Welcome to Michigan, the Great Lakes State
We loved exploring Michigan and can’t wait to tell you more about our adventures around the Great Lakes. Do you remember that the Great Lakes form the largest group of freshwater lakes in the world? Michigan touches four of the five Great Lakes – Lake Erie, Lake Huron, Lake Michigan and Lake Superior.
While visiting Lake Michigan, we went to see the wreck of the Francisco Morazan freighter. A park ranger told us a story about how the ship sank.
The freighter ran ashore in the winter of 1960. The weather was wild that day. Blinded by fog and snow, the crew lost control of the ship. Luckily, they got stranded close to shore and were rescued quickly. The ship was never removed from the shoreline and is now home to seagulls and cormorants.
“What a great story,” said Sofia, admiring the big freighter. “I’m glad everyone got out safe! But wait, where is that delicious smell coming from?”
Sitting on the bench behind us was an old man with a bag of goodies that looked like donuts but without a hole in the middle. Sofia couldn’t stop staring at the treats in the box. The man looked at us and asked, “Would you like some paczkis?”
Thats how we met Aaron. He told us that his pastries were Polish doughnuts, called paczkis. They are very popular in Polish communities in Michigan, especially on Paczki Day (known as Fat Tuesday and Mardi Gras in the USA).
Aaron is 60 years old. He told us that he had emigrated with his family from Poland to Michigan, which today has one of the largest Polish-American communities in the USA.
Aaron is a fisherman and offered to take us on a fishing adventure. We jumped on the opportunity, as fishing is one of the most popular pastimes in Michigan.
Aaron took us to Sleeping Bear Dunes National Lakeshore. (Remember your trip around the lakes from the journal where a sand dune looked like a sleeping bear?) Aside from Lake Michigan, there are 21 other lakes in the Sleeping Bear Dunes. Anglers come here to fish for pike, bass, trout and salmon. As the sun was setting down, we caught a few fish our of own!. It was such a neat way to end our adventure.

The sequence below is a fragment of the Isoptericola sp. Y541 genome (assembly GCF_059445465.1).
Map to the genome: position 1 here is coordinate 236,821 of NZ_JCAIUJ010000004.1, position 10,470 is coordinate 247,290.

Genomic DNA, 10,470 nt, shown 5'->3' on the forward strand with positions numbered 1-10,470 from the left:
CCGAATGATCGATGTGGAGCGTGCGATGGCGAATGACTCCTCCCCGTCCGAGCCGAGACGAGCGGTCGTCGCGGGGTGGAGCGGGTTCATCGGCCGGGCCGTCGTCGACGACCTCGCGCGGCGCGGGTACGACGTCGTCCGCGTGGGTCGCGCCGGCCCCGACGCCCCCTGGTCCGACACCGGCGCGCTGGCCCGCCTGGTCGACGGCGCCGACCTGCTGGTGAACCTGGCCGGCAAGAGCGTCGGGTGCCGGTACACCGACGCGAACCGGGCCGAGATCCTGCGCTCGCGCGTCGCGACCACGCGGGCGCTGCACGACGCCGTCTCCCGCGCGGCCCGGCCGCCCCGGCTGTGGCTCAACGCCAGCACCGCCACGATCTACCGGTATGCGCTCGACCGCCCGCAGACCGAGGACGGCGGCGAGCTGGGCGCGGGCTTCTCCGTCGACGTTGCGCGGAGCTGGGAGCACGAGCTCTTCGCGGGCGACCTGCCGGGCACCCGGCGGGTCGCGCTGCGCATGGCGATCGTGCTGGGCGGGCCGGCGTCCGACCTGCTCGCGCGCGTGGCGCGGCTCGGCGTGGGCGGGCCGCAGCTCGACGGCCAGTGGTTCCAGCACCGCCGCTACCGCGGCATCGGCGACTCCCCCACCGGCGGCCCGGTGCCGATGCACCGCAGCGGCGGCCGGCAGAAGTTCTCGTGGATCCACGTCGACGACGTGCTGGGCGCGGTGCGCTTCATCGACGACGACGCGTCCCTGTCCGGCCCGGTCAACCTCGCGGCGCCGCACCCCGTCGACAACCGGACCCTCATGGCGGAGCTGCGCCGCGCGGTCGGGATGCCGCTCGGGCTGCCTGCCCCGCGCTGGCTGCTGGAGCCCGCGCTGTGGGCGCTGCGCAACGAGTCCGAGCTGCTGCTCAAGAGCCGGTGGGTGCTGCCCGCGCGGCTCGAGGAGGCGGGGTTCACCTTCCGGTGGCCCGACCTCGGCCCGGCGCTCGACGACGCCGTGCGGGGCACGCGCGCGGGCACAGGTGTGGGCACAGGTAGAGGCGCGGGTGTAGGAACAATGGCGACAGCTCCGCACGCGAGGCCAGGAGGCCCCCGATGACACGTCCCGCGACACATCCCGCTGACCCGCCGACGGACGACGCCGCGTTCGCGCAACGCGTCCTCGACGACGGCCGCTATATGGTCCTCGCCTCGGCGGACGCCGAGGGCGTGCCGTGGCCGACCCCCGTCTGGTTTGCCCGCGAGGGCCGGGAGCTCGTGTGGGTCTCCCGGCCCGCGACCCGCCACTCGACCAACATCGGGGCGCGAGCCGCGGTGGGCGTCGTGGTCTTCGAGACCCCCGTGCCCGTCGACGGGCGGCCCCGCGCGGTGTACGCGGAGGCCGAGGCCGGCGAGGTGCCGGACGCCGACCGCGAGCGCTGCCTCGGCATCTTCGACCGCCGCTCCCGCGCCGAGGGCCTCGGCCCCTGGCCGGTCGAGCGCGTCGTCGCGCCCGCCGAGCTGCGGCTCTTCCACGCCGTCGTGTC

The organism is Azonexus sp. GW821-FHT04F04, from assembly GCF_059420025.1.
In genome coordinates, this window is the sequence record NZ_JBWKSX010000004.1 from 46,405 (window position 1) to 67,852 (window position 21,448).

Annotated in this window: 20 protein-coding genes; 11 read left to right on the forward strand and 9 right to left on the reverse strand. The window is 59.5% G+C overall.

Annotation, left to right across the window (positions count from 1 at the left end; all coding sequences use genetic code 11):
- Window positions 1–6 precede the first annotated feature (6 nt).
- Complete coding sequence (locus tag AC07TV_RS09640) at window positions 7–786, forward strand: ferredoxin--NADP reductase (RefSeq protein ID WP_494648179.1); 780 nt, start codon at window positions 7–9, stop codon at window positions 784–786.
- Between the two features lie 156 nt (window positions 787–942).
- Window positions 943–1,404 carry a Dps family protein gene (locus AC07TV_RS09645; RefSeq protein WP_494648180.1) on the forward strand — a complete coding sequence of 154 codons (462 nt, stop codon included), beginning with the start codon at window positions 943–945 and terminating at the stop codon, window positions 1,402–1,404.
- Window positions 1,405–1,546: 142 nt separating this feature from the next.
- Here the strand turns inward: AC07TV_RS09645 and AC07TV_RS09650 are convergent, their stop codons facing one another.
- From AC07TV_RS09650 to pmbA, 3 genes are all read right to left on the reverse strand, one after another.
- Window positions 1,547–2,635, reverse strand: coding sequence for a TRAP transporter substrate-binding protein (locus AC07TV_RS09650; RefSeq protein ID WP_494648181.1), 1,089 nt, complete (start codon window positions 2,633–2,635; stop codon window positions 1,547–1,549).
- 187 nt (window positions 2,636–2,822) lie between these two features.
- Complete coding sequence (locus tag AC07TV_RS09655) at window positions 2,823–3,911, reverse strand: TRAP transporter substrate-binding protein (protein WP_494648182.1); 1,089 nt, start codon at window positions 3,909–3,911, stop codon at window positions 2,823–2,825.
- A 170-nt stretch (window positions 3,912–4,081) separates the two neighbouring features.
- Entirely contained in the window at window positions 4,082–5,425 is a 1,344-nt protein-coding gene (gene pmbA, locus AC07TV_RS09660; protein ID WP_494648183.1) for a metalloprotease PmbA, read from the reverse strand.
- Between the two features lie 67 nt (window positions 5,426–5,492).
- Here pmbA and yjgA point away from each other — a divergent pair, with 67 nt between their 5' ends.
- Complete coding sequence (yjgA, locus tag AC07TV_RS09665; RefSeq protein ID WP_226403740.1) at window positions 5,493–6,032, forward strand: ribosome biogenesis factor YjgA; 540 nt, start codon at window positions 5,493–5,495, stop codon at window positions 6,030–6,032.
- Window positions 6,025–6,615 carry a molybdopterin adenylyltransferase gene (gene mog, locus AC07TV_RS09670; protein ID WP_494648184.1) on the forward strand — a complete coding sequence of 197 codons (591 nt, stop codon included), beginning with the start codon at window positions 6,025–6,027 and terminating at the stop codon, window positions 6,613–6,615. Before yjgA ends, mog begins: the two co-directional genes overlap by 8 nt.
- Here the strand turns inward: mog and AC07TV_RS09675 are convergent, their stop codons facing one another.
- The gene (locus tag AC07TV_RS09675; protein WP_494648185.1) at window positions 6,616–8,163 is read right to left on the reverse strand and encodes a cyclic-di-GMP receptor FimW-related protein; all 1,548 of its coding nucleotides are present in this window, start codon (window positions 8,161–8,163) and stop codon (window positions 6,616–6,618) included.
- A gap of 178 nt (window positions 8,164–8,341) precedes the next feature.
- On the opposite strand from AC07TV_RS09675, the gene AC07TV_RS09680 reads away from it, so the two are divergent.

Scroll down to see other highlights from our trip!
Sam and Sofia
National Lakeshore: Sleeping Bear National Dunes
Located along the shores of Lake Michigan, Sleeping Bear Dunes is a beautiful park where you can camp, hike, swim and even go horseback riding.
Lighthouse: Fort Gratio
Fort Gratiot Lighthouse is the oldest lighthouse in Michigan. First lit in 1825, it keeps watch over ships in Lake Huron. The lighthouse is open for tours when the weather is good.
Celebration: Paczki Day
Paczki Day is another name for Fat Tuesday and Mardi Gras holidays in the Midwest. Paczki are Polish deep-fried doughnuts served all over Michigan on this day. Polish immigrants who settled in the Midwest centuries ago made the recipe very popular here.
National Lakeshore: Pictured Rocks
Pictured Rocks Lakeshore gets its name from a variety of colorful minerals found in the rocks. It was amazing to explore these beautiful cliffs and watch the sun go down.
Lighthouse: Big Sable Point
Over 100 feet tall, Big Sable Point Lighthouse in Ludington is one of the tallest lighthouses on Lake Michigan. We climbed to the top of the lighthouse, which felt like going up a 10-story building.
Celebration: Tulip Time Festival
Visiting Holland, MI for Tulip Time Festival was unforgettable! I couldn’t believe the sea of colorful tulips all around me. We were so lucky to experience the Dutch culture without leaving the USA. Did you make a tulip following our instructions in the journal?
Recipe: Chocolate Fudge
Mackinac Island is famous for not allowing cars on its shore. Exploring the historic island on foot or in a horse carriage, you can’t get past the smell of fudge on the streets. Since the 1800s, the island’s chefs have made fudge into a local attraction. There are so many fudge shops that you would have a hard time choosing between the dozens of flavors offered. Learn how to cook chocolate fudge with this recipe.
- ¾ cup milk
- 2 oz. dark chocolate squares (60 per cent cocoa or more)
- 2 cups sugar
- 1 ½ tbsp light corn syrup
- ¼ tsp salt
- ½ tbsp butter
- ¾ tsp vanilla
- In a medium-sized heavy saucepan, combine the milk and chocolate. Cook on low heat until the chocolate melts.
- Stir in the sugar, corn syrup and salt.
- Continue stirring until the mixture reaches about 230 degrees Fahrenheit on a candy thermometer. Remove from the heat.
- Add the butter and vanilla to the mixture and allow them to combine naturally. Don?t stir them in.
- Wait until the mixture cools down to 110 degrees Fahrenheit.
- Beat with a wooden spoon for about 10 minutes or in an electric mixer until the mixture is smooth and thick.
- Spread your fudge in a buttered pan and put in the freezer for 15 minutes.
- Cut the fudge into squares and enjoy!